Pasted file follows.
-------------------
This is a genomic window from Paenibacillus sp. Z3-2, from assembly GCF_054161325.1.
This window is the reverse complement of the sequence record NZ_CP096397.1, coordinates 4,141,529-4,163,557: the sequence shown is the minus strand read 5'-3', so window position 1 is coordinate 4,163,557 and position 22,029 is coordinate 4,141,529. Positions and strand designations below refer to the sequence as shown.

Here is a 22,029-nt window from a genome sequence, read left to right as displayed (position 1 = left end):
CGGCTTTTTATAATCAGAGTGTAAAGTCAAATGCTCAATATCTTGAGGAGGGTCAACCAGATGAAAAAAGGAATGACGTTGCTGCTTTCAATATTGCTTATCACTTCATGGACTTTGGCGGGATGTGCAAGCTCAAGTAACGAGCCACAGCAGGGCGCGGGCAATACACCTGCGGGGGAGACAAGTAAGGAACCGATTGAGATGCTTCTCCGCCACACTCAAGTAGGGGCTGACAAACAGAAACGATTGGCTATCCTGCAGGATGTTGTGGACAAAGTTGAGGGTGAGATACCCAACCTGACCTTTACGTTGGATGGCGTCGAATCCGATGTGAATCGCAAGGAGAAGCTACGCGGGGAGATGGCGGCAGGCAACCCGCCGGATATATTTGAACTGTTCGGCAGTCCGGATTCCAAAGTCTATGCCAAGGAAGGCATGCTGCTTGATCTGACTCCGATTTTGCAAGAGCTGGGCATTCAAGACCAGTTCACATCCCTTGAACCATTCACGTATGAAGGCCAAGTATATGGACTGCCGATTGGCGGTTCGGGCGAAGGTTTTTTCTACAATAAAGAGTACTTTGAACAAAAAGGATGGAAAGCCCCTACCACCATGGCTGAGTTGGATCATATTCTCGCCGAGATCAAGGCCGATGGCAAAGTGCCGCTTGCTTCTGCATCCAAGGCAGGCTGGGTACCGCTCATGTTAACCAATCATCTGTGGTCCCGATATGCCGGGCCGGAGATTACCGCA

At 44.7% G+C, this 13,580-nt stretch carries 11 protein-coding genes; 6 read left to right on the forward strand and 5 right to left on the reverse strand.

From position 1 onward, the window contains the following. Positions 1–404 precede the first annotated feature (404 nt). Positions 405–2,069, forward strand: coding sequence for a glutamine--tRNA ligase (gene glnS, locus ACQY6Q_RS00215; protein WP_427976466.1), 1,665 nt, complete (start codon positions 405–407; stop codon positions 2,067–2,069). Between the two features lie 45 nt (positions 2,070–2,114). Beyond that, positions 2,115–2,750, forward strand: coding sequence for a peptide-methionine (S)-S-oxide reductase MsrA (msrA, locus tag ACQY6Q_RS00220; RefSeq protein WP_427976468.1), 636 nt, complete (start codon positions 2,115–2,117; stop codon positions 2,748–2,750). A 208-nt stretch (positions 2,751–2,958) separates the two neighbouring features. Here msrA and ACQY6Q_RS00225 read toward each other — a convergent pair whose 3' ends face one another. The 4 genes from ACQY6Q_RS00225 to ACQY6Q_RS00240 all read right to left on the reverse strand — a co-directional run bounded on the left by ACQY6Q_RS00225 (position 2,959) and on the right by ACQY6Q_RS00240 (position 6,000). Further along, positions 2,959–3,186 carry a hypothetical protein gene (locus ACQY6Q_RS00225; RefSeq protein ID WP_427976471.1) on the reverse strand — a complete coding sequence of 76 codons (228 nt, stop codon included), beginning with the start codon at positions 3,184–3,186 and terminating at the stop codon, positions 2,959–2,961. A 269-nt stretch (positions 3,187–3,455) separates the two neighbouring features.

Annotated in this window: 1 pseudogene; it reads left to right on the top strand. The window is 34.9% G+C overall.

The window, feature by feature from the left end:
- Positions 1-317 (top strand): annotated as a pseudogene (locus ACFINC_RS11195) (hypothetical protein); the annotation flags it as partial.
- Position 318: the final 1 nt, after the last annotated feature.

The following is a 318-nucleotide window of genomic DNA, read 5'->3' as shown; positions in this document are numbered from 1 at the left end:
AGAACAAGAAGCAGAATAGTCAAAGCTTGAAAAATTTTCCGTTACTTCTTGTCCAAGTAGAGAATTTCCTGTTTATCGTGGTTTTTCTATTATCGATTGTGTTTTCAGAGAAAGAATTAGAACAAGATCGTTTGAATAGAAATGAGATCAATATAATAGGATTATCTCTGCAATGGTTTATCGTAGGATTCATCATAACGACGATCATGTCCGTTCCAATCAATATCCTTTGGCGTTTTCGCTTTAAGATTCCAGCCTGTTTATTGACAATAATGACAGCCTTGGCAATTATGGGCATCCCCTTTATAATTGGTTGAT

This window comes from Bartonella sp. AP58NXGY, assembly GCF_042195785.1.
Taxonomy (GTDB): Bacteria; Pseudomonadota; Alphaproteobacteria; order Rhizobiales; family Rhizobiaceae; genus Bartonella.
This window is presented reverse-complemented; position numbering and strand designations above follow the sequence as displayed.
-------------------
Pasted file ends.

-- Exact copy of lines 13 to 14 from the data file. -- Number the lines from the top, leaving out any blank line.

This window comes from Bartonella sp. AP58NXGY, assembly GCF_042195785.1.
Taxonomy (GTDB): Bacteria; Pseudomonadota; Alphaproteobacteria; order Rhizobiales; family Rhizobiaceae; genus Bartonella.